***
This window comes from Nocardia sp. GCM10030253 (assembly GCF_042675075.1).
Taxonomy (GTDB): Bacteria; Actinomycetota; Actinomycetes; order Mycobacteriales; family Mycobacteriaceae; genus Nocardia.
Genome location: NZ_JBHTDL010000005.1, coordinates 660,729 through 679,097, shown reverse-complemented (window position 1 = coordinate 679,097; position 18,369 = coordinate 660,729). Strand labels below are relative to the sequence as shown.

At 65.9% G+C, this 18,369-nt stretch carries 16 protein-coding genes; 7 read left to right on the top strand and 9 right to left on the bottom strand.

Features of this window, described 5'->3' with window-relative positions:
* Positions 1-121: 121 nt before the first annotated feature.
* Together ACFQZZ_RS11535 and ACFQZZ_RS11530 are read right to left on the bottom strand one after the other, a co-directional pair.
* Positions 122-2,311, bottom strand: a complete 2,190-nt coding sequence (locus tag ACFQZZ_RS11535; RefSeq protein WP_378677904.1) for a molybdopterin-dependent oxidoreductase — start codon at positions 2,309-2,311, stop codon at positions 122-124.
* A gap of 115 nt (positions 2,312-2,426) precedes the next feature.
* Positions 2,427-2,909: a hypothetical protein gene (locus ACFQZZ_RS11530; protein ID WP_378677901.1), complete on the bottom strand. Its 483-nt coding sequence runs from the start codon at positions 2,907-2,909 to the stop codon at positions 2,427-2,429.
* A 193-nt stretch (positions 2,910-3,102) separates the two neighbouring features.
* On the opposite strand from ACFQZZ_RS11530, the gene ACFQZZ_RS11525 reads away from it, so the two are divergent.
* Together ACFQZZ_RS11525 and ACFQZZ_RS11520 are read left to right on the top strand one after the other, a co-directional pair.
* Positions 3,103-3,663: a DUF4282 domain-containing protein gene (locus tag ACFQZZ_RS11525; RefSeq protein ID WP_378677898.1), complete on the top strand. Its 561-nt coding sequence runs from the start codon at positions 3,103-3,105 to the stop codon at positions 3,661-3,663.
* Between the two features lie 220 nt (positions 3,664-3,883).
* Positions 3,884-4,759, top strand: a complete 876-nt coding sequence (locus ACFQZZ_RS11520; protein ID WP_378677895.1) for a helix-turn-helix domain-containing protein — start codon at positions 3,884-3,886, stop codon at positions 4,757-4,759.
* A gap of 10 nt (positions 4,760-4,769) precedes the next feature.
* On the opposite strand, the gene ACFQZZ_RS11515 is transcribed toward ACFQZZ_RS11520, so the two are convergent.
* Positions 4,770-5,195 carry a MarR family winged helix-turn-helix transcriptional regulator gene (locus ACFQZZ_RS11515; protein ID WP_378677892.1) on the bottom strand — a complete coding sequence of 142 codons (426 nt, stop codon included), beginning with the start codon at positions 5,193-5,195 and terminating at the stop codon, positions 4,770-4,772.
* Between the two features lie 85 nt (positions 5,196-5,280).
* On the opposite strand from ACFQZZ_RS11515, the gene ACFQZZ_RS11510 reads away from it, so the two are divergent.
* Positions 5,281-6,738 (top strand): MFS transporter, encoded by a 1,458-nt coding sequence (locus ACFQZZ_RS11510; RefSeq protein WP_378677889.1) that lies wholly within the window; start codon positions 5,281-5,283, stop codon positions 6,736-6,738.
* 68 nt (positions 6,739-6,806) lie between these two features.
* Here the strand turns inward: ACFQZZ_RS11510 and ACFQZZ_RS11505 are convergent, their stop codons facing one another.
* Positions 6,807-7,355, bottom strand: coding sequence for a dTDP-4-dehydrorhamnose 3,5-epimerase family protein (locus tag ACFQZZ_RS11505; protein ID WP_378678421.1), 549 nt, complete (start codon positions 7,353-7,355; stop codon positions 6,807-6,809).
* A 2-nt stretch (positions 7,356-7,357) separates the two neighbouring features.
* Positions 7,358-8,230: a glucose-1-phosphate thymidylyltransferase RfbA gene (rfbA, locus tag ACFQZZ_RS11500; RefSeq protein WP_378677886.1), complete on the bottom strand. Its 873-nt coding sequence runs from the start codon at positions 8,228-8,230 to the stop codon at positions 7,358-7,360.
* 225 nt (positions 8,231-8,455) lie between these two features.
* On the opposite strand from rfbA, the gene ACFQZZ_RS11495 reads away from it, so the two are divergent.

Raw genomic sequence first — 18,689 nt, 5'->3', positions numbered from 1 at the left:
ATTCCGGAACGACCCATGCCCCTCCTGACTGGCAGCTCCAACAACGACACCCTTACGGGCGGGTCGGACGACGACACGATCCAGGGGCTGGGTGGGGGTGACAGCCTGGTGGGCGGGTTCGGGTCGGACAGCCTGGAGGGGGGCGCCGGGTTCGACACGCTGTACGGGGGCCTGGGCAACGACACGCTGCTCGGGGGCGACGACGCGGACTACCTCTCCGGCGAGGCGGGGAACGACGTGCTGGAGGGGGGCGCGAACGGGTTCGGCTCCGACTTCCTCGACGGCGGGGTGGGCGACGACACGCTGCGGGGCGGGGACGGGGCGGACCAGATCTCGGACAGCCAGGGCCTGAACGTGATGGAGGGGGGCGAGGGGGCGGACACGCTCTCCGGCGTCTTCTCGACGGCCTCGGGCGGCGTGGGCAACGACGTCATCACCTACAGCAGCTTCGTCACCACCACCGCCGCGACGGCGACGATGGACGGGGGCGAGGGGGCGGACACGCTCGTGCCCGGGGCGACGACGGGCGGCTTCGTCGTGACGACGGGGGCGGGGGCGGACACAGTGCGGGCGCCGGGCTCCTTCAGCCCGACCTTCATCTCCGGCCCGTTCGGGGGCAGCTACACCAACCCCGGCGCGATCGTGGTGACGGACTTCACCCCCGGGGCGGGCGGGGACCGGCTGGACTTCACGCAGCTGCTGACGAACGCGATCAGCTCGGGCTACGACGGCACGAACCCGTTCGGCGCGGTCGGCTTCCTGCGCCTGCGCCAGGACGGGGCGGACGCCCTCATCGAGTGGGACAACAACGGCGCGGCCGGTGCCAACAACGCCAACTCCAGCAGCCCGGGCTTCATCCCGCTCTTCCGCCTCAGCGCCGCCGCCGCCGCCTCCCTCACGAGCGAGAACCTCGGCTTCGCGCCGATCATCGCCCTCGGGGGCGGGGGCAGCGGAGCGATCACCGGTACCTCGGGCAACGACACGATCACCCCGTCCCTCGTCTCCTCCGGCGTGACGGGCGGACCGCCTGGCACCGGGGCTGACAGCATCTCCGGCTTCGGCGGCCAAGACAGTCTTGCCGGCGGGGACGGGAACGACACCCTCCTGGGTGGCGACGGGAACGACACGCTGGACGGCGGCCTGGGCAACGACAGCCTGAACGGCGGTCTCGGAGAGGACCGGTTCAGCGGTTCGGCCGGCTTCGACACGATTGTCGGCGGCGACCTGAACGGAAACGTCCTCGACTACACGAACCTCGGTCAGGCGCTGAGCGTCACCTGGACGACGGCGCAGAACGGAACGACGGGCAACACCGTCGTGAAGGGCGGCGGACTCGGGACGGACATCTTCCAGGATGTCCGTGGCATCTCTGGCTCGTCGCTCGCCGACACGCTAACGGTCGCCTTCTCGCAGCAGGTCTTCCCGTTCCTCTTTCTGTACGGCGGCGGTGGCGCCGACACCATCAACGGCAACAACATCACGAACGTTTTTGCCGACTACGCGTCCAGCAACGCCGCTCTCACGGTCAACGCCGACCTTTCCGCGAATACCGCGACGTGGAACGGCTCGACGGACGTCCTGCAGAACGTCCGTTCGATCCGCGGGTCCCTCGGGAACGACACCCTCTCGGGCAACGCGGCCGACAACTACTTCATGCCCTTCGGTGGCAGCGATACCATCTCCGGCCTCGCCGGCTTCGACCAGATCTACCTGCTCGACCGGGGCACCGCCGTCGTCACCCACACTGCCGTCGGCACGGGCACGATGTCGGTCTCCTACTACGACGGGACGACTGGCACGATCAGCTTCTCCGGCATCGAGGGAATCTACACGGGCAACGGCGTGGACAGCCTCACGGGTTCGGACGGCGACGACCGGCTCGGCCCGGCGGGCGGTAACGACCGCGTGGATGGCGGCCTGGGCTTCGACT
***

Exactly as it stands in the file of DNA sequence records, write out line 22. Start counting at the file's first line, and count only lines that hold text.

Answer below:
* Positions 5,281-6,738 (top strand): MFS transporter, encoded by a 1,458-nt coding sequence (locus ACFQZZ_RS11510; RefSeq protein WP_378677889.1) that lies wholly within the window; start codon positions 5,281-5,283, stop codon positions 6,736-6,738.